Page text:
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  • Writer's pictureStephen Della Casa

The Energy of This Place

The Energy of This Place

Cobourg and area have been my home since 1971. I arrived as student to St Michael’s School halfway through the kindergarten year. At that school, Mrs. Love was a kind and influential teacher and a friend from then until her passing many decades later. During my primary school years, I lived a few minutes north of the town, and my grandmother whom I would often visit lived on Perry Street, overlooking Victoria Park. The area I came to know and love especially by the waterfront possess a quality that draws me in and requires me to make images. Since childhood, I have been inspired by this place, but only recently have I given thought as to why this is so.

Historically, the area here were cedar wetlands and swamp with no evidence of a settlement. Over the last 10 000 years or more, it was used by transient peoples to fish and hunt and now territorially, it is located by land and water used by the Michi Saagiig of the Mississaugas and Chippewa Nations.

The water and land have spiritual significance to first nations peoples and for thousands of years this was and remains a sacred held place. The Michi Saagiig and the Chippewa respected this area as it provided the people salmon in the lake and tributaries. The original land that was used for thousands of years was changed forever about 250 years ago when the swamps were ditched out and drained, the trees were cut, and an increasing number of British loyalists settled in. The newer settler’s activity brought farms, trading, services, manufacturing, all connected to western world by way of Lake Ontario. I belong to this newer group of people that made a life and a living in Cobourg and in my work, I hope to continue this time-honoured respect for place, a belief that has been around for thousands of years.

There is mystery, here, forces beyond our understanding and a profound spirit that keeps me connected to this place. When I am away, I always look forward to my return. The energy of this area has always resonated in me and although the land, the trees and water had been changed by western peoples, I still feel the original sacred energy. When I see the water, where it meets the land, I feel pulled by a force or spirit. Here, I am compelled to witness its power and make images and others feel this energy too. About 25 years ago, When I was working at a fine boutique hotel, I noticed many visitors from far away meeting with their spiritual and alternative health therapists who had moved to Cobourg. When I asked the practitioners about why they moved to this place, they told me there was a natural force here, one of balance and harmony and with this knowledge it was the perfect place to live, raise a family and offer therapy.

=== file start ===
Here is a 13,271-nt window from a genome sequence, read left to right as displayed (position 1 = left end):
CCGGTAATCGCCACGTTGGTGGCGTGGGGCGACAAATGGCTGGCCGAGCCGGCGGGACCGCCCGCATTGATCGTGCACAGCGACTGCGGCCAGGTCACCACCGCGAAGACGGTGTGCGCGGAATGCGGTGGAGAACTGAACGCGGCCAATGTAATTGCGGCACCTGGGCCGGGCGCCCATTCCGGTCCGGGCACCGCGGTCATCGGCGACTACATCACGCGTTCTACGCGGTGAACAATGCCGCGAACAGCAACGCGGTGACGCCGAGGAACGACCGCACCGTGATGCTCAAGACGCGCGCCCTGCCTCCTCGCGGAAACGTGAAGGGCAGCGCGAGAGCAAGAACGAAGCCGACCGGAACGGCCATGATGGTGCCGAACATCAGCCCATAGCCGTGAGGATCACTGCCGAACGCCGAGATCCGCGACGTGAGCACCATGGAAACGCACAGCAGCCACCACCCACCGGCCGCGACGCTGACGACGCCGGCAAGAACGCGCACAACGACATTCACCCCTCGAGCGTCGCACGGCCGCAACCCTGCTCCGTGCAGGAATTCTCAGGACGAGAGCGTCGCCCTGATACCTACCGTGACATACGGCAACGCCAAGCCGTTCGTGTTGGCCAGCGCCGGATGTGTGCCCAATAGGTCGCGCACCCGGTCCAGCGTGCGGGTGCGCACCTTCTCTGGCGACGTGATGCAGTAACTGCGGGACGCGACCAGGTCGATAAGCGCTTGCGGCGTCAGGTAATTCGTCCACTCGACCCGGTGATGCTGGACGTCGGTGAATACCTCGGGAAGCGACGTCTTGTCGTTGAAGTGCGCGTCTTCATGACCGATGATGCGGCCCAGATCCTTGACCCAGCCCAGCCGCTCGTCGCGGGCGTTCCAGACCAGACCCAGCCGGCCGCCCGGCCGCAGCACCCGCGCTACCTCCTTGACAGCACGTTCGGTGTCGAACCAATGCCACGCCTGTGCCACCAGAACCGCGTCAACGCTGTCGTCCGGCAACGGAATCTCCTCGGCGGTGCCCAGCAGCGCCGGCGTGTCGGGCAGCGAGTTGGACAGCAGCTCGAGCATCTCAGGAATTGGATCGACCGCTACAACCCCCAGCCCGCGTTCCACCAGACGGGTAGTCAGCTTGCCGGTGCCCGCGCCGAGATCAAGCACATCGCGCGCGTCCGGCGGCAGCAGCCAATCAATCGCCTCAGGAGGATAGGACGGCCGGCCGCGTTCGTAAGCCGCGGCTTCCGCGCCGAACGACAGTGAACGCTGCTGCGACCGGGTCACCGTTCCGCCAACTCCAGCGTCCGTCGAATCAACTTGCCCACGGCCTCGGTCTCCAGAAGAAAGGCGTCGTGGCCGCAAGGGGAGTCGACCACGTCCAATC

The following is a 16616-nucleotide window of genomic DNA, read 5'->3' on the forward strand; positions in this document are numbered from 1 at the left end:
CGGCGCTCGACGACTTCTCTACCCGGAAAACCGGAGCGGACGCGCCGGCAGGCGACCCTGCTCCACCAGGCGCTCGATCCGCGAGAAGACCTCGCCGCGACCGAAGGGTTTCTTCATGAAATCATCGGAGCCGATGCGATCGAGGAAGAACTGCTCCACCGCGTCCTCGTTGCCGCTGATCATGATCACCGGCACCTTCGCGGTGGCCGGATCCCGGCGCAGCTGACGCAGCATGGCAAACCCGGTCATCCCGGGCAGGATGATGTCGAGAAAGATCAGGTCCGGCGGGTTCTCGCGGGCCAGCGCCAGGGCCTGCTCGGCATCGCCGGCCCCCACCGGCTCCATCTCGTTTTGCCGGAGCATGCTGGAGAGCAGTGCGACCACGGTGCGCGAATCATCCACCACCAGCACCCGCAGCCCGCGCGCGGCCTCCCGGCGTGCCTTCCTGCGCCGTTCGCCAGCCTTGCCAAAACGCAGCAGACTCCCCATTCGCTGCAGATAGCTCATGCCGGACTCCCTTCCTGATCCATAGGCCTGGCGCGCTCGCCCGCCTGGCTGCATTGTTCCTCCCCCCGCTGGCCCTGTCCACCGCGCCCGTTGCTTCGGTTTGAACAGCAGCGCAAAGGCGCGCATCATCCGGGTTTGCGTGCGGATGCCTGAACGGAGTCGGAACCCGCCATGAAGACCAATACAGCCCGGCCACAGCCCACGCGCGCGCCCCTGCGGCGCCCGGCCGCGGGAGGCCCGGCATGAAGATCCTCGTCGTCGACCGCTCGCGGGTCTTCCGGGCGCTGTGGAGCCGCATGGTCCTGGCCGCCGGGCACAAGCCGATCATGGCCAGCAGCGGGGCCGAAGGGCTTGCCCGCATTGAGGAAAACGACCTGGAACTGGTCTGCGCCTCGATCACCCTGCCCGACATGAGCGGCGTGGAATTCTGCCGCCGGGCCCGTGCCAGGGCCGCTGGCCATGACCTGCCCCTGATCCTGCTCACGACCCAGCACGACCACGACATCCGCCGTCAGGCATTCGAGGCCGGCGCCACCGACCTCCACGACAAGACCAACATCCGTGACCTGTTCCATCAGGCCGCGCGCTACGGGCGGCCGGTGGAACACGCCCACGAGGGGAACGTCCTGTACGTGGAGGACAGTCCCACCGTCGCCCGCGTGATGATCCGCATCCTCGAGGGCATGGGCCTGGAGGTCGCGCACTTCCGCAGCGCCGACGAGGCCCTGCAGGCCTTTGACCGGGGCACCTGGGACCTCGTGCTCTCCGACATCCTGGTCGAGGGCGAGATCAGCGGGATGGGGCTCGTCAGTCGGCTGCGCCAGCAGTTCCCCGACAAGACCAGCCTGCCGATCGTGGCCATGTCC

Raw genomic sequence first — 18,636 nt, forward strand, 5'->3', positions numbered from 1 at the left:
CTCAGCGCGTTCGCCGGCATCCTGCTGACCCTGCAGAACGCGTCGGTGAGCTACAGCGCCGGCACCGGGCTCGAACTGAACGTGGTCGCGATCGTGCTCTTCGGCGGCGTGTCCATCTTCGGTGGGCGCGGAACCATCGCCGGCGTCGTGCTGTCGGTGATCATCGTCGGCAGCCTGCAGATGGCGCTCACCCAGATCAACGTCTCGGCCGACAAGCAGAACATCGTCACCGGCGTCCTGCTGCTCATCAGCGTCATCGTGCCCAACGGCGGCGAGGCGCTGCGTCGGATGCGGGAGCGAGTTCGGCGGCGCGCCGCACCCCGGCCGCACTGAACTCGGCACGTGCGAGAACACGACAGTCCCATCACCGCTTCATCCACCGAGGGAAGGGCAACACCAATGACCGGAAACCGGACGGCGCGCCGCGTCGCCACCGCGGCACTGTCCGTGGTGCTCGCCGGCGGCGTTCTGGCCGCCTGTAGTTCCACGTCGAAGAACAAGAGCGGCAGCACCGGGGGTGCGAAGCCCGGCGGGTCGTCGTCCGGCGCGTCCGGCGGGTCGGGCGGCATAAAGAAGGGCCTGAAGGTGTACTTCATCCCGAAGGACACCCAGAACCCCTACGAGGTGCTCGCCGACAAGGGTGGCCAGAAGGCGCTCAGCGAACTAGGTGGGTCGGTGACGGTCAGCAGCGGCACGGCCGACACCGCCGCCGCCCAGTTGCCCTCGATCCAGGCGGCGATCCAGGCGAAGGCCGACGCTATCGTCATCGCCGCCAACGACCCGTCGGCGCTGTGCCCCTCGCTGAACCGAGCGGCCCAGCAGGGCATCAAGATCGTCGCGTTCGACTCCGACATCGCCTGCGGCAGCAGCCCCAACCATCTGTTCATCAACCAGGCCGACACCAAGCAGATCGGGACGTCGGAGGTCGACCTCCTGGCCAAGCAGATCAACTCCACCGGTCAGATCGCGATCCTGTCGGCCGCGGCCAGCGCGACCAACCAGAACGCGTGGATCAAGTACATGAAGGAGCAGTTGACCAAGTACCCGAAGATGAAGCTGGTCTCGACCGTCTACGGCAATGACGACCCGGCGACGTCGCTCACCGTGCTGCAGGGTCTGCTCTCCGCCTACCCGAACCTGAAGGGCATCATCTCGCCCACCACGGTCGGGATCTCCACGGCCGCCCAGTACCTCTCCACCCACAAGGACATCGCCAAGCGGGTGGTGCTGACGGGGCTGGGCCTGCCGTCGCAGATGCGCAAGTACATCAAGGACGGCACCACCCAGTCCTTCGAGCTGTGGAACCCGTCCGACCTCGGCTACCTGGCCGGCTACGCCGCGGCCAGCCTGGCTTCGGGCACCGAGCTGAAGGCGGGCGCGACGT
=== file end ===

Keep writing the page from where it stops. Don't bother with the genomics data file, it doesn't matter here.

Later, I began to think about the opportunities brought about by this cluster of care givers here. Along with a few practitioners, we created the Cobourg Wellness Collective. One of our first tasks was to identify and reach out to the practitioners. In our town of then 15000 people, we found there were 200 individuals and businesses engaged in or offering wellness therapies and products. Many may recall the National Post article about our alternative health collective that referred to Cobourg as “Ontario’s Feel-Good Town”

As I think back about my approach to creativity, I have always worked methodically but in a purposeful, slow and thoughtful manner. It is my environment that is informing my work method. During this enlightened work time, I bring profound respect and seek a visual understanding of my surroundings and it is no coincidence that almost all of my art honours the water and the land. This witnessing brings obligations, and it is my responsibility to tread lightly on this powerful but fragile place and share my discoveries so that these lands may be sustained and protected for all of us now and for our future selves.

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